Can the Left Defend Critical Race Theory? Or Merely Oppose Its Critics?
A national panic mostly from conservatives over critical race theory — erupting perhaps in a state legislature, university or school board meeting near you — triggers spirited counterpunches from its left-progressive defenders.
But are they defending CRT, I have to ask, or merely attacking its opponents?
I’m talking about myself, among others. Since the mid-1990s I occasionally have discussed and debated its pluses and minuses with lawyers, professors who know what CRT really is. Before it became a straw man for conservatives, activists, pundits and politicians to knock down, it was a pretty narrow field of intellectual study for law school students and professionals.
But in the wake of the social justice movements kicked up by George Floyd’s murder, it has provided something to the political right that their efforts to demonize President Joe Biden have not: A vague yet menacing issue that they can use to scare white folks in particular into voting Republican — and, they hope, help the Grand Old Party retake control of Congress.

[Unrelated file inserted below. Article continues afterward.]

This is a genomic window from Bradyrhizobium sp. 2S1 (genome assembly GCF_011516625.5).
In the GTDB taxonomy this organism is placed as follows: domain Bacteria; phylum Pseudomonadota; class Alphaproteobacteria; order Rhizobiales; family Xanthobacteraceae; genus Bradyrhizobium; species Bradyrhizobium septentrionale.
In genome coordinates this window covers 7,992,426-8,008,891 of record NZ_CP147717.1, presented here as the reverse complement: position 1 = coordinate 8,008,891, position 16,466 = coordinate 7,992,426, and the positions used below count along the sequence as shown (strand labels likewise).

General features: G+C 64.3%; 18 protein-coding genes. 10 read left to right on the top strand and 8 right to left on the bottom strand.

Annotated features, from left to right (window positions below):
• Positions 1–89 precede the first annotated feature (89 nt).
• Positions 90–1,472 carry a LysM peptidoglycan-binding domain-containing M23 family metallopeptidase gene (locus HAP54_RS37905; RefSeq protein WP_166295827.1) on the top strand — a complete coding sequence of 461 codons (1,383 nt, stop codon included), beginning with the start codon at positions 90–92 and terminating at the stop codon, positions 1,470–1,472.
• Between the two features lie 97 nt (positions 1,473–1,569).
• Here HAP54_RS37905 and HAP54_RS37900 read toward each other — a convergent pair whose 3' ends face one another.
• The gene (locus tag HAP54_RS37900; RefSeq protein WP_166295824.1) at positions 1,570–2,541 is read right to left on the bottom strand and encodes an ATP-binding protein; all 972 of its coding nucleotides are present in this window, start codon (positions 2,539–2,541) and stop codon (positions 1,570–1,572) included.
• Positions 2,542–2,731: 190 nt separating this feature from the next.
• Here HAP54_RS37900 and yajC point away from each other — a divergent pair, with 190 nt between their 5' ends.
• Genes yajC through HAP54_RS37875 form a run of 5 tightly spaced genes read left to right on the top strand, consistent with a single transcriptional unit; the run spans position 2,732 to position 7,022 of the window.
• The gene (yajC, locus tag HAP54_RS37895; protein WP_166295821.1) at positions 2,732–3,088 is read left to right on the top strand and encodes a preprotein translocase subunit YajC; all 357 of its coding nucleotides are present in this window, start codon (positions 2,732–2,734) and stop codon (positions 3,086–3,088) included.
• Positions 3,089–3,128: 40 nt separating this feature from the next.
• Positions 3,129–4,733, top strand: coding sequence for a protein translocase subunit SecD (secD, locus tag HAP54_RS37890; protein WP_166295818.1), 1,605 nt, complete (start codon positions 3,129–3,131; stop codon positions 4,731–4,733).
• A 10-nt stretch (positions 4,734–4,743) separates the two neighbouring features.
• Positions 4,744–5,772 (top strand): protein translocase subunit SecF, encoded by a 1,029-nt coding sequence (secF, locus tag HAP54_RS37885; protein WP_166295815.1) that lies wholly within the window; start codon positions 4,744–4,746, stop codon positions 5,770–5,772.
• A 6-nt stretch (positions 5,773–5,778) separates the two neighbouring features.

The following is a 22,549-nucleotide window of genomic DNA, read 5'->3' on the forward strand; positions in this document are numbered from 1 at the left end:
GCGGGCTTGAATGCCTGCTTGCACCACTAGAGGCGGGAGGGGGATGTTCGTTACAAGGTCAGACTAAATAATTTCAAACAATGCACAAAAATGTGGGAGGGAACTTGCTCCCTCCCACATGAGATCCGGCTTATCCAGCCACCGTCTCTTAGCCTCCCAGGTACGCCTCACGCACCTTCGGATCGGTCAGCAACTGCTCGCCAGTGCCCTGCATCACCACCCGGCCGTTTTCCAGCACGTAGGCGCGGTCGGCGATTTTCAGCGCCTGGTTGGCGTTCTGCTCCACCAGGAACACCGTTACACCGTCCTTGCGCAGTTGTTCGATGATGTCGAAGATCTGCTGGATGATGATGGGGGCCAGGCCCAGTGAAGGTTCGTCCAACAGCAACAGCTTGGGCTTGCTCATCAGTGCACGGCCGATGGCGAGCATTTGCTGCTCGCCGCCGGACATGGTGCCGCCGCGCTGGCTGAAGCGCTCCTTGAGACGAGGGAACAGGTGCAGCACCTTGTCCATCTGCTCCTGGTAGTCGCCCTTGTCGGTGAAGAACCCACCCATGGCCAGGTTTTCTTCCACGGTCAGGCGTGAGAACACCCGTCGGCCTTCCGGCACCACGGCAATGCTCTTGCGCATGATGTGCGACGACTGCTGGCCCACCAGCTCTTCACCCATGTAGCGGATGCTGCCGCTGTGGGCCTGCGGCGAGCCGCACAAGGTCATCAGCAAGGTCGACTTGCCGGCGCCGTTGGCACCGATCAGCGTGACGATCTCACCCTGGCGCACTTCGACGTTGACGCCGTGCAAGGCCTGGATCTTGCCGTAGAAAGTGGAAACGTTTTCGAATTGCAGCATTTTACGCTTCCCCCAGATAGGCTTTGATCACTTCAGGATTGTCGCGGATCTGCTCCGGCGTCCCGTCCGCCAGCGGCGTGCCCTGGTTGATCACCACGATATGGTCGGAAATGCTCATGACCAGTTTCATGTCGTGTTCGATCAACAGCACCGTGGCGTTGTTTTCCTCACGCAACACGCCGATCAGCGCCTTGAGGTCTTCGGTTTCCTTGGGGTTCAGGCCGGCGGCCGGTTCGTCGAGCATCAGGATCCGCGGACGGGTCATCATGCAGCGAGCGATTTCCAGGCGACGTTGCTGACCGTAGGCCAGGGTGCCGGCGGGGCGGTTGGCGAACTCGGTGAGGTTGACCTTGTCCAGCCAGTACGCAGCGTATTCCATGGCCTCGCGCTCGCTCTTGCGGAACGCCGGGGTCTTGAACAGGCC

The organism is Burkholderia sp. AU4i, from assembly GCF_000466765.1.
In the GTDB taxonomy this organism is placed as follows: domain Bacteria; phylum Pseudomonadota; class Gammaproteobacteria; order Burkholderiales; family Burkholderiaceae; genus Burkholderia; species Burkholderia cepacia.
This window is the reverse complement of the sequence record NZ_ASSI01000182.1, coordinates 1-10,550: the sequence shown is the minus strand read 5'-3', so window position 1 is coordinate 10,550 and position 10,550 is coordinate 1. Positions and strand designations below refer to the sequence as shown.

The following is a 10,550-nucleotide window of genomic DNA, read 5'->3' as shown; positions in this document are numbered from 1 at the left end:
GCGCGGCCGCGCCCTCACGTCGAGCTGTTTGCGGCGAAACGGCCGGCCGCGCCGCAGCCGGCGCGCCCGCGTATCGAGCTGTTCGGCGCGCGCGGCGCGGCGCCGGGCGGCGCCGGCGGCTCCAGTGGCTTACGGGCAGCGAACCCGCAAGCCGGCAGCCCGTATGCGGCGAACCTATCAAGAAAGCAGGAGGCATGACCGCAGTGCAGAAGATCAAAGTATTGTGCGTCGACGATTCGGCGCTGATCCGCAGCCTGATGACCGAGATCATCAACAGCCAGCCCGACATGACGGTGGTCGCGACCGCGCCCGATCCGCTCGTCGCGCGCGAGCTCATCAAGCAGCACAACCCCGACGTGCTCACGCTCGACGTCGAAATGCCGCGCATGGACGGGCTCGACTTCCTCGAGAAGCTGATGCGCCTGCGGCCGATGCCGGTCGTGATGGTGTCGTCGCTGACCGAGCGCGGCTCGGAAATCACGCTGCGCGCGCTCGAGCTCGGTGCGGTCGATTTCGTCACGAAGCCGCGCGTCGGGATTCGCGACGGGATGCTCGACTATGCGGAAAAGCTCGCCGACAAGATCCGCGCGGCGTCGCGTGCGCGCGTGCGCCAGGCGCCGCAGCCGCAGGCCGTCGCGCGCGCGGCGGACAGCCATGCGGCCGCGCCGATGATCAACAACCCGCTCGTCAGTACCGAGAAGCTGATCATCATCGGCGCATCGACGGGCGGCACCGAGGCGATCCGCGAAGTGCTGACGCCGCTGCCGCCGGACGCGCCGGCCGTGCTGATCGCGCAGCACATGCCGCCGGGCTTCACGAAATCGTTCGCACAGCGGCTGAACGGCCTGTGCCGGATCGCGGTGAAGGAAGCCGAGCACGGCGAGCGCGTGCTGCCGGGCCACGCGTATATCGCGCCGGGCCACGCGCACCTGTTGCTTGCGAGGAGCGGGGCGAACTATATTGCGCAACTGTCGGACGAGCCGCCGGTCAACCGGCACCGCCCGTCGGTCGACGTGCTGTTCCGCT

“This is the Tea Party to the 10th power,” Donald Trump’s former adviser Steve Bannon told Politico in an interview. “And a lot of these people aren’t Trump voters.”
CRT, in short, is an academic framework for looking at racism as systems, not an individual flaw. Contrary to the panic about a need to ban it from public schools, it actually is taught almost entirely in law schools. As one scholar is said to have told a parent who suspected it was being taught to her child, “Congratulations! I didn’t know your child was already in law school.”
But is it enough, I have to ask myself, that I push back against this tide with something so humble as facts?
With that, I wonder whether I am sounding like the sort of CRT critic that Damon Linker, senior correspondent for The Week and author of books on the intersection of faith and politics, described in an essay headlined, “The left is anti-anti-Critical Race Theory.”
Many of the left’s most intelligent writers, he argues, are reacting to the anti-CRT movement with loud opposition to its conservative opponents without bringing up their own reservations about the excesses of the pro-CRT movement.
The “anti-anti-CRT,” as he somewhat awkwardly calls them, are making a mistake as big as “the folly” of Republicans who became “anti-anti-Trump in order to avoid calling out the obscenity of the man himself.”